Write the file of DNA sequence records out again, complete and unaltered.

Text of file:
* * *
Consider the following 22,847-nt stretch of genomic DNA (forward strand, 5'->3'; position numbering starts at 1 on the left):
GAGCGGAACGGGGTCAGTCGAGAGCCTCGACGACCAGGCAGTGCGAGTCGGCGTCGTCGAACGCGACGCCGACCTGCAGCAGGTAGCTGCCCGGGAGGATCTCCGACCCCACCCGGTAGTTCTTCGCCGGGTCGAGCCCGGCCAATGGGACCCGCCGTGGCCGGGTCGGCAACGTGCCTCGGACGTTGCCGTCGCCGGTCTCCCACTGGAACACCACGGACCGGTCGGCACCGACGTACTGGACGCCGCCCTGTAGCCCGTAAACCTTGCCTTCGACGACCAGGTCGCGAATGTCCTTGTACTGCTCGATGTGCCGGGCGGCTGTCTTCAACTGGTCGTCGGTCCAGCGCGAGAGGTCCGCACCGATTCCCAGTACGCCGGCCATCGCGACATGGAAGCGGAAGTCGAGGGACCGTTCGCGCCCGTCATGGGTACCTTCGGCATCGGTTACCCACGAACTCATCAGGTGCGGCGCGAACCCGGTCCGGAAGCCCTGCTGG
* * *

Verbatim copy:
Consider the following 22,847-nt stretch of genomic DNA (forward strand, 5'->3'; position numbering starts at 1 on the left):
GAGCGGAACGGGGTCAGTCGAGAGCCTCGACGACCAGGCAGTGCGAGTCGGCGTCGTCGAACGCGACGCCGACCTGCAGCAGGTAGCTGCCCGGGAGGATCTCCGACCCCACCCGGTAGTTCTTCGCCGGGTCGAGCCCGGCCAATGGGACCCGCCGTGGCCGGGTCGGCAACGTGCCTCGGACGTTGCCGTCGCCGGTCTCCCACTGGAACACCACGGACCGGTCGGCACCGACGTACTGGACGCCGCCCTGTAGCCCGTAAACCTTGCCTTCGACGACCAGGTCGCGAATGTCCTTGTACTGCTCGATGTGCCGGGCGGCTGTCTTCAACTGGTCGTCGGTCCAGCGCGAGAGGTCCGCACCGATTCCCAGTACGCCGGCCATCGCGACATGGAAGCGGAAGTCGAGGGACCGTTCGCGCCCGTCATGGGTACCTTCGGCATCGGTTACCCACGAACTCATCAGGTGCGGCGCGAACCCGGTCCGGAAGCCCTGCTGG